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Nine ornamental landscape plants tested for salt tolerance

Study results recommend best plant choices for high saline irrigation conditions

American Society for Horticultural Science


IMAGE: Orange peel jessamine was found to be the most salt-tolerant among nine varieties of ornamental plants. Plants are shown after six weeks of irrigation with nutrient solution (left) or saline... view more

Credit: Photo courtesy of Shasha Wu.

EL PASO, TX - A new study of the salt tolerance of popular ornamental plants can be a valuable reference for gardeners and landscapers looking for plants that can thrive in locations where poor-quality irrigation water is typical. Shasha Wu, Youping Sun, and Genhua Niu from Texas A&M University revealed the best and worst choices among the nine ornamental varieties tested with high saline irrigation in an article published in the March 2016 issue of HortScience.

The team chose popular ornamentals butterfly blue, cardinal flower, and eastern red columbine, along with three shrub-like perennials (mexican false heather, mexican hummingbird bush, and rock rose) and three shrub species ('Dark knight' bluebeard, flame acanthus, and orange peel jessamine). The plants of all species were irrigated with two salinity treatments (saline solution at electrical conductivity of 5.0 or 10.0 dS·m-1) and compared to a control group.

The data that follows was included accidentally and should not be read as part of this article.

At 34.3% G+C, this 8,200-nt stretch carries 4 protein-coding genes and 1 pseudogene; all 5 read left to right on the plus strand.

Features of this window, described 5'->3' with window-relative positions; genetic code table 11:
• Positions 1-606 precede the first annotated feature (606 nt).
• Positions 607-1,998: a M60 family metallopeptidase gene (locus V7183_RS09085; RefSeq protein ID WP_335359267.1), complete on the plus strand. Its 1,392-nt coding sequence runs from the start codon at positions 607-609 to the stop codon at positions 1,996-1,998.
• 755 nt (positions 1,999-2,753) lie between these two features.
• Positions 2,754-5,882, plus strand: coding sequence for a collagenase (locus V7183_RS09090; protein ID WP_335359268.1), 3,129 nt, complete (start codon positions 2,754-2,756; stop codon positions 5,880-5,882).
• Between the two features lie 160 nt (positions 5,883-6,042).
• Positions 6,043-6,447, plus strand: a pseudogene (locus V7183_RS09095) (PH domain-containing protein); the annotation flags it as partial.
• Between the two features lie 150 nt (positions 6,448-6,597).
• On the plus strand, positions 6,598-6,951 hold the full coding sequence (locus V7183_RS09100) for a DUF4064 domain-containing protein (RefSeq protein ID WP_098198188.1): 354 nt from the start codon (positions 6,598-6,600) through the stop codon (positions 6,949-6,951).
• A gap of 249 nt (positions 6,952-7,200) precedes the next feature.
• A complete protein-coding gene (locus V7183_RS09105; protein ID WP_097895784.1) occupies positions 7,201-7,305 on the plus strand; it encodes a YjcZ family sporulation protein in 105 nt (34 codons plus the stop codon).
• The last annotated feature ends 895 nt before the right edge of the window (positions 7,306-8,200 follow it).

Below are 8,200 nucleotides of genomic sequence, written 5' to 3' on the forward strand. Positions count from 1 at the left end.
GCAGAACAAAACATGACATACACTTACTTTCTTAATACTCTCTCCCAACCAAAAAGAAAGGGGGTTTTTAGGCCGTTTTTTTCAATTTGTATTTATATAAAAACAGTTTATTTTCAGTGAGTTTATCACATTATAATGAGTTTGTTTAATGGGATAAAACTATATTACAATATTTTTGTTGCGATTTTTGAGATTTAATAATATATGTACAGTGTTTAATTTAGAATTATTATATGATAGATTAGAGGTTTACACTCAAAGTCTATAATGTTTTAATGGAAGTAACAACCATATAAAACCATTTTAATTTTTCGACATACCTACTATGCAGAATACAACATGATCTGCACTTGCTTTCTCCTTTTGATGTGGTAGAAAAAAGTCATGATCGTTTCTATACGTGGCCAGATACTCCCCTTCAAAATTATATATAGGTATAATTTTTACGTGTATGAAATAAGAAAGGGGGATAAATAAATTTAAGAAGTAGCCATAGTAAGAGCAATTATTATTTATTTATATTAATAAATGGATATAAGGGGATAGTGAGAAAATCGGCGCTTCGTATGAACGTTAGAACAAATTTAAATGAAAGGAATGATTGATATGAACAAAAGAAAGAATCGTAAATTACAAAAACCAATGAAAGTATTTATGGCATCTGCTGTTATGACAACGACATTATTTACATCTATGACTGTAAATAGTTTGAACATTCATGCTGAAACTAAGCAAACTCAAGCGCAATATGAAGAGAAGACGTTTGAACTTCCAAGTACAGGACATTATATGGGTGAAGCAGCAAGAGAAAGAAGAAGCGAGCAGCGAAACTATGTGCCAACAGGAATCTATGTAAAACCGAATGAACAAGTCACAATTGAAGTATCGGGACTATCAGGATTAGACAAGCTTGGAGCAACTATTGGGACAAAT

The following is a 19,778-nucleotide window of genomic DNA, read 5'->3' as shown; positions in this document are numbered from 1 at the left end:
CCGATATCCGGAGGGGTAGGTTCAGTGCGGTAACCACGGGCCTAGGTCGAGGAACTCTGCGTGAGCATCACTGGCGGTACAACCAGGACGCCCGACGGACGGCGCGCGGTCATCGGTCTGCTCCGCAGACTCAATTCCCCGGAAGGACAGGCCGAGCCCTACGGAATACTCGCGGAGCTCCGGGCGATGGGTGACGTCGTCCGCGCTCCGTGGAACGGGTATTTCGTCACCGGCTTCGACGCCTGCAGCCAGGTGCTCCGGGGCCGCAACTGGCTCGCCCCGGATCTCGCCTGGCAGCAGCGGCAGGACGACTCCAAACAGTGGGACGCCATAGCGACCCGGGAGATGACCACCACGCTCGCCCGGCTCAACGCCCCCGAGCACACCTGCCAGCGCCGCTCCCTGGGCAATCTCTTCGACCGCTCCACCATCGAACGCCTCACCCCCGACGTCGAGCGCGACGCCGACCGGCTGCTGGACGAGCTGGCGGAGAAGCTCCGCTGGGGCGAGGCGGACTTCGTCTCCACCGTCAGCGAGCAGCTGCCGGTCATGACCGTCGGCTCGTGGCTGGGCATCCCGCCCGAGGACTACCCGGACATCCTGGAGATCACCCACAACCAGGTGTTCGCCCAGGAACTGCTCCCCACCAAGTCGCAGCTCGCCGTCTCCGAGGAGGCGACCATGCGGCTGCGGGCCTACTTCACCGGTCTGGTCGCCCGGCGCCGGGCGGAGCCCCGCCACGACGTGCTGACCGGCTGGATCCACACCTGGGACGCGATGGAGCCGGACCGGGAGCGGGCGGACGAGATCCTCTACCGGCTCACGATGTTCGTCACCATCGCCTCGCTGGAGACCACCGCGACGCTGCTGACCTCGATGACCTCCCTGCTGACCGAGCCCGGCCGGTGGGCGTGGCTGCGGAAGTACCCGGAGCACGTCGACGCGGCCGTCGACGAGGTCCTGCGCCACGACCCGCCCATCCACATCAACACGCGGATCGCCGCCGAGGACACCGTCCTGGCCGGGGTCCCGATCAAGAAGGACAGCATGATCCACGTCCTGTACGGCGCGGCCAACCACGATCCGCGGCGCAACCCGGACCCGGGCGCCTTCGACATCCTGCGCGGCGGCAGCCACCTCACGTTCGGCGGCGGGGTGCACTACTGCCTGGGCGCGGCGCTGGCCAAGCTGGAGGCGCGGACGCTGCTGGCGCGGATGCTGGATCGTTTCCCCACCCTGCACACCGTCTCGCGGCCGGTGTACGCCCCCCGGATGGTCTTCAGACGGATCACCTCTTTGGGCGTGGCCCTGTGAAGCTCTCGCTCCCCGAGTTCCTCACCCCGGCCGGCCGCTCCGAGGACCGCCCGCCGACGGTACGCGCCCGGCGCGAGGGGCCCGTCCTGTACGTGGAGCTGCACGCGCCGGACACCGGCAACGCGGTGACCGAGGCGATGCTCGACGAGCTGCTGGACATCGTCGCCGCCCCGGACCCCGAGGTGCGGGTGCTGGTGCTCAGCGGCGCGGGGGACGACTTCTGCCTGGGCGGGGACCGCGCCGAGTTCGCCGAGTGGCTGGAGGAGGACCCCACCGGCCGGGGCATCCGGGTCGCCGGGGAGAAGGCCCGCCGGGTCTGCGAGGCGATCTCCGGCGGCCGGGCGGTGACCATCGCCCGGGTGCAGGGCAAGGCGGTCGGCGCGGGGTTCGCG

Salt tolerance was determined by assessing the plants' visual quality, growth, number of flowers, gas exchange, chlorophyll content, and shoot ion concentration.

The results showed orange peel jessamine and mexican hummingbird bush to be the most salt-tolerant species, while flame acanthus, rock rose, and 'Dark knight' bluebeard were found to be moderately salt-tolerant. Butterfly blue, mexican false heather, and cardinal flower were determined to be moderately salt-sensitive, while eastern red columbine was found to be the most salt-sensitive among the nine species evaluated.

"Considering the huge number of plant species potentially available for landscapes, there are still thousands of plant species and cultivars that have not been investigated for salt tolerance," the authors said. Determining salt tolerance of commonly used landscape plants such as those in the HortScience study expands planting options for landscapes in which reclaimed water or recycled water is used for irrigation.


The complete study and abstract are available on the ASHS HortScience electronic journal web site:

Founded in 1903, the American Society for Horticultural Science (ASHS) is the largest organization dedicated to advancing all facets of horticultural research, education, and application. More information at

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